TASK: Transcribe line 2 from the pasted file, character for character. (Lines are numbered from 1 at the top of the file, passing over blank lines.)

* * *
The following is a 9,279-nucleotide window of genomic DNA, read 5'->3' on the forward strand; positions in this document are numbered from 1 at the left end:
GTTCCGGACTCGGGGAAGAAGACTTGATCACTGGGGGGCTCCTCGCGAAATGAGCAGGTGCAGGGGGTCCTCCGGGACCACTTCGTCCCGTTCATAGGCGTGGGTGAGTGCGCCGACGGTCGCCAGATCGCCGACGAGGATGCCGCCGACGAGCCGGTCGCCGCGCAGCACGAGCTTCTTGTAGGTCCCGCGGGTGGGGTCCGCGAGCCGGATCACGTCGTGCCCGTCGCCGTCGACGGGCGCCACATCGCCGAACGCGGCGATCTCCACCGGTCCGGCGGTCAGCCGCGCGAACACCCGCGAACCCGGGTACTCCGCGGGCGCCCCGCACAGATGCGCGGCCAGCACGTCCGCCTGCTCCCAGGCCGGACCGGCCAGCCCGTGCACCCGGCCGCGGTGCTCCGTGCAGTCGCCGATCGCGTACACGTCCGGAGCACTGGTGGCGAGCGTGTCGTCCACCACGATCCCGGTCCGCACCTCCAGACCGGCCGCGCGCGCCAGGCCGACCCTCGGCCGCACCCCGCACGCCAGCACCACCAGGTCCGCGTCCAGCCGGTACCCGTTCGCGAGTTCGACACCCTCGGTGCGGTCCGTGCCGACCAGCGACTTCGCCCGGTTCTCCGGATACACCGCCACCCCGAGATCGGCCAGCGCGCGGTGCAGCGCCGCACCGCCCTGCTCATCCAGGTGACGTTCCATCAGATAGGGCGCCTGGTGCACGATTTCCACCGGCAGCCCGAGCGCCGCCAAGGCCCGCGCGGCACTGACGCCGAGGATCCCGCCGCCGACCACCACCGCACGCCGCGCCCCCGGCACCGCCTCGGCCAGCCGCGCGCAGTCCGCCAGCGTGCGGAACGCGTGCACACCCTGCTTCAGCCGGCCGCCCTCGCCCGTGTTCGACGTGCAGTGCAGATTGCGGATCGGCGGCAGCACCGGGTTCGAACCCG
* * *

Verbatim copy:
GTTCCGGACTCGGGGAAGAAGACTTGATCACTGGGGGGCTCCTCGCGAAATGAGCAGGTGCAGGGGGTCCTCCGGGACCACTTCGTCCCGTTCATAGGCGTGGGTGAGTGCGCCGACGGTCGCCAGATCGCCGACGAGGATGCCGCCGACGAGCCGGTCGCCGCGCAGCACGAGCTTCTTGTAGGTCCCGCGGGTGGGGTCCGCGAGCCGGATCACGTCGTGCCCGTCGCCGTCGACGGGCGCCACATCGCCGAACGCGGCGATCTCCACCGGTCCGGCGGTCAGCCGCGCGAACACCCGCGAACCCGGGTACTCCGCGGGCGCCCCGCACAGATGCGCGGCCAGCACGTCCGCCTGCTCCCAGGCCGGACCGGCCAGCCCGTGCACCCGGCCGCGGTGCTCCGTGCAGTCGCCGATCGCGTACACGTCCGGAGCACTGGTGGCGAGCGTGTCGTCCACCACGATCCCGGTCCGCACCTCCAGACCGGCCGCGCGCGCCAGGCCGACCCTCGGCCGCACCCCGCACGCCAGCACCACCAGGTCCGCGTCCAGCCGGTACCCGTTCGCGAGTTCGACACCCTCGGTGCGGTCCGTGCCGACCAGCGACTTCGCCCGGTTCTCCGGATACACCGCCACCCCGAGATCGGCCAGCGCGCGGTGCAGCGCCGCACCGCCCTGCTCATCCAGGTGACGTTCCATCAGATAGGGCGCCTGGTGCACGATTTCCACCGGCAGCCCGAGCGCCGCCAAGGCCCGCGCGGCACTGACGCCGAGGATCCCGCCGCCGACCACCACCGCACGCCGCGCCCCCGGCACCGCCTCGGCCAGCCGCGCGCAGTCCGCCAGCGTGCGGAACGCGTGCACACCCTGCTTCAGCCGGCCGCCCTCGCCCGTGTTCGACGTGCAGTGCAGATTGCGGATCGGCGGCAGCACCGGGTTCGAACCCG